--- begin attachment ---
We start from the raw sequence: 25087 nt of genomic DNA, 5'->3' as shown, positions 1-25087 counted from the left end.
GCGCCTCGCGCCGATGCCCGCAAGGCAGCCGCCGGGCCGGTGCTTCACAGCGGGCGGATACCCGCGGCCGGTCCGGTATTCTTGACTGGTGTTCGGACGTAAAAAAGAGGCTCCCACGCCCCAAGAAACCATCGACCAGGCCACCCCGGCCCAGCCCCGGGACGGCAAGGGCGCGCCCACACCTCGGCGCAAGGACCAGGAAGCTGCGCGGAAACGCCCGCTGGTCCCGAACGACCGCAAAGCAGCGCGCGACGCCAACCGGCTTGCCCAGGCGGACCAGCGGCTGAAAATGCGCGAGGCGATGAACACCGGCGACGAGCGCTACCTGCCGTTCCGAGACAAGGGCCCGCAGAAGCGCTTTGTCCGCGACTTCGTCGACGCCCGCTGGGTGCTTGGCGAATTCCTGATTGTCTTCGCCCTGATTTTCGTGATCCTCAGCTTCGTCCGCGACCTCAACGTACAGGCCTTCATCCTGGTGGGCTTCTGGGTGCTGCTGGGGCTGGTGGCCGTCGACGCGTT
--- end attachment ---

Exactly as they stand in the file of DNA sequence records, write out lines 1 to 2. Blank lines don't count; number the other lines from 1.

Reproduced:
We start from the raw sequence: 25087 nt of genomic DNA, 5'->3' as shown, positions 1-25087 counted from the left end.
GCGCCTCGCGCCGATGCCCGCAAGGCAGCCGCCGGGCCGGTGCTTCACAGCGGGCGGATACCCGCGGCCGGTCCGGTATTCTTGACTGGTGTTCGGACGTAAAAAAGAGGCTCCCACGCCCCAAGAAACCATCGACCAGGCCACCCCGGCCCAGCCCCGGGACGGCAAGGGCGCGCCCACACCTCGGCGCAAGGACCAGGAAGCTGCGCGGAAACGCCCGCTGGTCCCGAACGACCGCAAAGCAGCGCGCGACGCCAACCGGCTTGCCCAGGCGGACCAGCGGCTGAAAATGCGCGAGGCGATGAACACCGGCGACGAGCGCTACCTGCCGTTCCGAGACAAGGGCCCGCAGAAGCGCTTTGTCCGCGACTTCGTCGACGCCCGCTGGGTGCTTGGCGAATTCCTGATTGTCTTCGCCCTGATTTTCGTGATCCTCAGCTTCGTCCGCGACCTCAACGTACAGGCCTTCATCCTGGTGGGCTTCTGGGTGCTGCTGGGGCTGGTGGCCGTCGACGCGTT